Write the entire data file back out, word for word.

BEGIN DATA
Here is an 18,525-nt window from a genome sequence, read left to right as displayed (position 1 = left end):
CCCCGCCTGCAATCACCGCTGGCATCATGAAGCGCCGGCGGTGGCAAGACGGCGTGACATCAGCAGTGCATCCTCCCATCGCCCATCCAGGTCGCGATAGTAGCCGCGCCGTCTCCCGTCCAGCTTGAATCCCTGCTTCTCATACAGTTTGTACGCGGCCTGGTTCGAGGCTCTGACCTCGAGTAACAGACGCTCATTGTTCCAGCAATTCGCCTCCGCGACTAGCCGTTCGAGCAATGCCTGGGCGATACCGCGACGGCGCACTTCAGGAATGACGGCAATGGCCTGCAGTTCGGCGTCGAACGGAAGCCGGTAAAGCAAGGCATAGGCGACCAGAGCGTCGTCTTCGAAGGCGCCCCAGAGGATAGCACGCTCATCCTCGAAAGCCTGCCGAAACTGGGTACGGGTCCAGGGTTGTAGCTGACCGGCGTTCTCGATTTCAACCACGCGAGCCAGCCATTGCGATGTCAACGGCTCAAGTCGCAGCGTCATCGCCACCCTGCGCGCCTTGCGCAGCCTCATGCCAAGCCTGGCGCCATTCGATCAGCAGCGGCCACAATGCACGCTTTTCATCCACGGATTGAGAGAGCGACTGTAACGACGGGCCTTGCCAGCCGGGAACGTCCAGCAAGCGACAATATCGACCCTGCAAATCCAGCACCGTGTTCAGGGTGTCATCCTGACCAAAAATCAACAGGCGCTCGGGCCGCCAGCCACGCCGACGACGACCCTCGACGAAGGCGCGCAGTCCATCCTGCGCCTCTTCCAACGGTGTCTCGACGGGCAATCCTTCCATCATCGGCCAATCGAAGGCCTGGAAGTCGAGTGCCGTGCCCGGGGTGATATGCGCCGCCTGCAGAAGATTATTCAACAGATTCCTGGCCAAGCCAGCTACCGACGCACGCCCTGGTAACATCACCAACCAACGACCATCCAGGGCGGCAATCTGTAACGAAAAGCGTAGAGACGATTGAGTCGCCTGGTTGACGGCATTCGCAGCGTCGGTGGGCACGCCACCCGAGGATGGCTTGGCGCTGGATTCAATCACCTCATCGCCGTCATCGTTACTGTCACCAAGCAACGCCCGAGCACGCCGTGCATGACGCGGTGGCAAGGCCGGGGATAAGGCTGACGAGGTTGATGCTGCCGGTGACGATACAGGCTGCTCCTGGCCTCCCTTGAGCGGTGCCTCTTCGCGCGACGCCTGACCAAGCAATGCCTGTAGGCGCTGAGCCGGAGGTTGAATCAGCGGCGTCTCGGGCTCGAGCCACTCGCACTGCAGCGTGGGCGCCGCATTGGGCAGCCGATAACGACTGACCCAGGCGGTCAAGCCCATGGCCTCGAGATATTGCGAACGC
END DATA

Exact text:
Here is an 18,525-nt window from a genome sequence, read left to right as displayed (position 1 = left end):
CCCCGCCTGCAATCACCGCTGGCATCATGAAGCGCCGGCGGTGGCAAGACGGCGTGACATCAGCAGTGCATCCTCCCATCGCCCATCCAGGTCGCGATAGTAGCCGCGCCGTCTCCCGTCCAGCTTGAATCCCTGCTTCTCATACAGTTTGTACGCGGCCTGGTTCGAGGCTCTGACCTCGAGTAACAGACGCTCATTGTTCCAGCAATTCGCCTCCGCGACTAGCCGTTCGAGCAATGCCTGGGCGATACCGCGACGGCGCACTTCAGGAATGACGGCAATGGCCTGCAGTTCGGCGTCGAACGGAAGCCGGTAAAGCAAGGCATAGGCGACCAGAGCGTCGTCTTCGAAGGCGCCCCAGAGGATAGCACGCTCATCCTCGAAAGCCTGCCGAAACTGGGTACGGGTCCAGGGTTGTAGCTGACCGGCGTTCTCGATTTCAACCACGCGAGCCAGCCATTGCGATGTCAACGGCTCAAGTCGCAGCGTCATCGCCACCCTGCGCGCCTTGCGCAGCCTCATGCCAAGCCTGGCGCCATTCGATCAGCAGCGGCCACAATGCACGCTTTTCATCCACGGATTGAGAGAGCGACTGTAACGACGGGCCTTGCCAGCCGGGAACGTCCAGCAAGCGACAATATCGACCCTGCAAATCCAGCACCGTGTTCAGGGTGTCATCCTGACCAAAAATCAACAGGCGCTCGGGCCGCCAGCCACGCCGACGACGACCCTCGACGAAGGCGCGCAGTCCATCCTGCGCCTCTTCCAACGGTGTCTCGACGGGCAATCCTTCCATCATCGGCCAATCGAAGGCCTGGAAGTCGAGTGCCGTGCCCGGGGTGATATGCGCCGCCTGCAGAAGATTATTCAACAGATTCCTGGCCAAGCCAGCTACCGACGCACGCCCTGGTAACATCACCAACCAACGACCATCCAGGGCGGCAATCTGTAACGAAAAGCGTAGAGACGATTGAGTCGCCTGGTTGACGGCATTCGCAGCGTCGGTGGGCACGCCACCCGAGGATGGCTTGGCGCTGGATTCAATCACCTCATCGCCGTCATCGTTACTGTCACCAAGCAACGCCCGAGCACGCCGTGCATGACGCGGTGGCAAGGCCGGGGATAAGGCTGACGAGGTTGATGCTGCCGGTGACGATACAGGCTGCTCCTGGCCTCCCTTGAGCGGTGCCTCTTCGCGCGACGCCTGACCAAGCAATGCCTGTAGGCGCTGAGCCGGAGGTTGAATCAGCGGCGTCTCGGGCTCGAGCCACTCGCACTGCAGCGTGGGCGCCGCATTGGGCAGCCGATAACGACTGACCCAGGCGGTCAAGCCCATGGCCTCGAGATATTGCGAACGC